Geoffrey Canada's earlier memoir Fist, Stick, Knife, Gun: A Personal History of Violence in America is here re-released as a graphic novel removing most of the commentary and recommendations for social change and focusing instead of the personal anecdotes.
God, Mom, where are you? Are you disappointed I'm crap at all this? You never told me what to do when you died, but you should've, because it's the only thing we can be sure of. Death gets all of us in the end. And then I see her, this girl, in the light by the window, long hair, eternal legs, generous smile she's trying to hold on to as she talks to my dad. She looks about my age and she's in a white dress--didn't anyone tell her you're meant to wear black to a wake? She touches her fingers to her lips.... I am the king of bad timing.
The Lumière brothers showed their first actualities--very short films documenting things like a train's arrival--in France in December 1895. The first comic strip published in a newspaper was also in 1895.
Since then movies have grown in scope and sophistication to include a range of genres and stylistic approaches, resulting in a number of acknowledged masterpieces. Comic strips, comic books, and graphic novels have experienced similar growth since 1895, yet it's not uncommon to find well-meaning adults discouraging children from reading comics.
The world has changed since First Night, the night of the first zombie attack. Society has collapsed, with survivors forming small towns in defensible areas, and a variety of jobs springing up around the existence of zombies.
At 15, Benny has to find a job or have his rations cut in half. Some people patrol the fence; others test it for weaknesses; others still rattle the links to attract zombies away from the gates when people leave or arrive.
Our UF intern Jehri put together a great list of good picture books about African-American fathers. In these books are fathers passing on family traditions, fathers starting new traditions, fathers returned to homes near and far, fathers showing strength and tenderness and offering guidance and assurance. While the family circumstances differ from book to book, all of the books show the ways in which family bonds nourish young children.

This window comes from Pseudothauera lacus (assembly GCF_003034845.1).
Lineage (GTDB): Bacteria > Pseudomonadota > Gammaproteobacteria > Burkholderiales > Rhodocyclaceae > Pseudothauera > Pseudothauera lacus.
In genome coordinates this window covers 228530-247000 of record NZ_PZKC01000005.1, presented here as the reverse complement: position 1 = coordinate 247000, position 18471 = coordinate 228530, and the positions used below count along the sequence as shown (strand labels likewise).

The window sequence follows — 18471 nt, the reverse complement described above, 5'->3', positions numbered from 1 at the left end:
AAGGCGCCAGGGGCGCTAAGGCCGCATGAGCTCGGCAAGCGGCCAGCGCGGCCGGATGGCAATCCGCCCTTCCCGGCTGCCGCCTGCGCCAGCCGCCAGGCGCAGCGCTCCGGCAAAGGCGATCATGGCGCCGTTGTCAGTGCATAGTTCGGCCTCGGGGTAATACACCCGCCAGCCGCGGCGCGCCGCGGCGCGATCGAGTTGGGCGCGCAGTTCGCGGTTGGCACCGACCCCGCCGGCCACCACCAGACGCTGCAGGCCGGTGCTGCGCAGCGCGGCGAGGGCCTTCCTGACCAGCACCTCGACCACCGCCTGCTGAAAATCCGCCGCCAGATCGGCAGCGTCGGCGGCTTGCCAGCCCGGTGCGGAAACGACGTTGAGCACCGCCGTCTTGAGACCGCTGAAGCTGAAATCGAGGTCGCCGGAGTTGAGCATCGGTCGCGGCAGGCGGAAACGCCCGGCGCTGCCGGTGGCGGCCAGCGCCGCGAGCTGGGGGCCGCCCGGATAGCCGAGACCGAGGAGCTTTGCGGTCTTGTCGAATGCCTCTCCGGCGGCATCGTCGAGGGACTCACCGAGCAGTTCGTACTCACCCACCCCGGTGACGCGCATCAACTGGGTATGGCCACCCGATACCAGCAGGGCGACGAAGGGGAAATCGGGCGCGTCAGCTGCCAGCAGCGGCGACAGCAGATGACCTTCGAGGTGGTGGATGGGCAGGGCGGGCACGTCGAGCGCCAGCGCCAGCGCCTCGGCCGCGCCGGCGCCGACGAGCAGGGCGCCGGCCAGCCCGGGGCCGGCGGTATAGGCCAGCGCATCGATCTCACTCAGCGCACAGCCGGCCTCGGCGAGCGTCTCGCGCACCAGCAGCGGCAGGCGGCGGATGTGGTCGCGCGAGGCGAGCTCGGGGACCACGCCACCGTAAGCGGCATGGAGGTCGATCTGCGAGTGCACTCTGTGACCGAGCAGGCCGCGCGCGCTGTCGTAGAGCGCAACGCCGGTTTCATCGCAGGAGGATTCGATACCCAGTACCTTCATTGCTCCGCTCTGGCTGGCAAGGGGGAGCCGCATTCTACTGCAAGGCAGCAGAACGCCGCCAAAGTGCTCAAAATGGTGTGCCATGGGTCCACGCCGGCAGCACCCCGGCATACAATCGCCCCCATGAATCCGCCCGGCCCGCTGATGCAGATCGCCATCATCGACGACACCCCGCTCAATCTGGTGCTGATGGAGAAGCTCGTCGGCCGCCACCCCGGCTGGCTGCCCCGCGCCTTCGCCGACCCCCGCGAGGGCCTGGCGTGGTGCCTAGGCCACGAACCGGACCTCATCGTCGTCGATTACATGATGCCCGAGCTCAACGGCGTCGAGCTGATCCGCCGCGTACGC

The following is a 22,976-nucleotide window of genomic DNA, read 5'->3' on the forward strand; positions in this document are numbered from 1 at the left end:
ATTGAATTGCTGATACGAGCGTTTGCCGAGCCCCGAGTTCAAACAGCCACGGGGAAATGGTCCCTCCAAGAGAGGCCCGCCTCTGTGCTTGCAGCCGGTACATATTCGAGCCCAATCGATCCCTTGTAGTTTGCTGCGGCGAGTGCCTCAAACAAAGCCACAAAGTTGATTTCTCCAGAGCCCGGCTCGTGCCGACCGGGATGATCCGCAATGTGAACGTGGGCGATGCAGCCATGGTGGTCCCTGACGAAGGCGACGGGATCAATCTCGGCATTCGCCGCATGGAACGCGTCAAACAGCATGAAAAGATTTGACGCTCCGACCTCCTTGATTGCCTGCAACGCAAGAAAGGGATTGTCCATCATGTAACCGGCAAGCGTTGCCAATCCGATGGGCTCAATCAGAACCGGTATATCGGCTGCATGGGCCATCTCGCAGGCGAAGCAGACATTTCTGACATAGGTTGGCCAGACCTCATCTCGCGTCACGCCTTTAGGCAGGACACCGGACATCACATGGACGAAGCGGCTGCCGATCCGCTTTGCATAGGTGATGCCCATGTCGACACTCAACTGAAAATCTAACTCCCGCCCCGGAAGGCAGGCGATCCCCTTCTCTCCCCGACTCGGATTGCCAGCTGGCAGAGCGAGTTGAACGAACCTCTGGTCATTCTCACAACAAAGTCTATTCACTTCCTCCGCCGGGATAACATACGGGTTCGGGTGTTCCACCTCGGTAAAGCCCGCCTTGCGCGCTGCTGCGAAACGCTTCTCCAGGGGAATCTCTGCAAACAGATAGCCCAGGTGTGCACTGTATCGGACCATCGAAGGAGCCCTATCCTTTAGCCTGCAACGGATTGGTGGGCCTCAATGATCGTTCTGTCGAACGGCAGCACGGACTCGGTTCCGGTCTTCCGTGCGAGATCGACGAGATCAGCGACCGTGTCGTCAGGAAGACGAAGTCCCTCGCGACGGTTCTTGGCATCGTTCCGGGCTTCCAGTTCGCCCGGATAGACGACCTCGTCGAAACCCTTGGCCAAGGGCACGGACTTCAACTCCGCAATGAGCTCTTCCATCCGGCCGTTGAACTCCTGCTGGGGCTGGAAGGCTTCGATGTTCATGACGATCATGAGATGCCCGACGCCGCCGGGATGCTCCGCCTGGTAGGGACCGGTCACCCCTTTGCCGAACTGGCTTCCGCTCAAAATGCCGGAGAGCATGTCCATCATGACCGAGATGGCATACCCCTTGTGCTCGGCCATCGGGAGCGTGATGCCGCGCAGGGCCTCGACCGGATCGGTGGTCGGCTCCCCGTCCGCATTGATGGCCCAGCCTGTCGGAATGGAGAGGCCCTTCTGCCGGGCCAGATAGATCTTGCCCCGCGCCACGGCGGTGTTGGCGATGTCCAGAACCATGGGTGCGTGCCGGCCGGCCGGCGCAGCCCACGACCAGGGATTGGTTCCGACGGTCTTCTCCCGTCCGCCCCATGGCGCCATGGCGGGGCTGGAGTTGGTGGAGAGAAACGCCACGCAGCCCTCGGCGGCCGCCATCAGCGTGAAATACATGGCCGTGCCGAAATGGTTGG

Charlie Kahn was Vera Dietz's best friend and she loved him, at least until she came to hate him, but now mostly she is exasperated with him and misses him. Charlie died in unusual circumstances on the night that the local pet store caught fire, killing most of the animals inside.
At fifteen, Kendra is haunted by the sexual abuse she suffered when much younger. Unable to remember who her abuser is, she's suspicious of nearly every man in her life, including both her gay neighbor and her father; and her mother doesn't provide much comfort either. Even the relief she gets from her therapy sessions is at risk after her father loses his job--her parents want to end her therapy sessions.
Liam Digby is very tall for his age. In fact he's tall enough, big enough, and hairy enough that he's frequently mistaken for an adult. It's a small consolation for constantly having the adults around him tell him things like "you should know better, a big lad like you."
Mack MacAvoy has a serious case of mediumness: he has medium looks and medium grades and in fact is so medium that his parents barely notice him. What he isn't medium at is being afraid--he's afraid of spiders, and snakes, and the ocean, and heights, and very nearly everything it might be sensible to be afraid of except bullies.
Terry Pratchett is probably best known for his Discworld books, a series of satirical fantasies set on a disc-shaped world balanced on the back of four elephants standing on the back of A'Tuin, a giant turtle swimming through space. The series skewers typical fantasy tropes (one recurring character is Cohen the Barbarian, who is in his nineties and very grumpy; another recurring character is Susan, Death's granddaughter).
In response to a spate of teen suicides last month, each attributed to anti-gay bullying, media covering the issue have largely focused on the controversy between people urging schools to address anti-gay bullying in particular and people arguing that doing so would amount to endorsement of homosexuality. Meanwhile Valerie Jarrett, Senior Advisor to the President, states unequivocally that everyone deserves to live a life free of harassment.
After the death of his mother, a seven-year-old boy takes to wearing the lion mask that his mother had given him: it's a brave face to present to the world. Through this mask Thomas imagines himself braver, fiercer, and more capable, though the enemies he faces might be daunting.
As a young boy in Malawi, William Kamkwamba wanted to get a good education so that he'd have more options than his parents had as subsistence farmers. But his plans are put on hold when his country is hit by a drought: his family doesn't have extra food to sell and so can't afford to keep him in school, leaving William to sneak into school as much as possible. This plan comes to an end too when he's caught in school.
Ben is 15 when his mother dies and his father decides to sell their house and buy a boat so the family can sail the world for a year.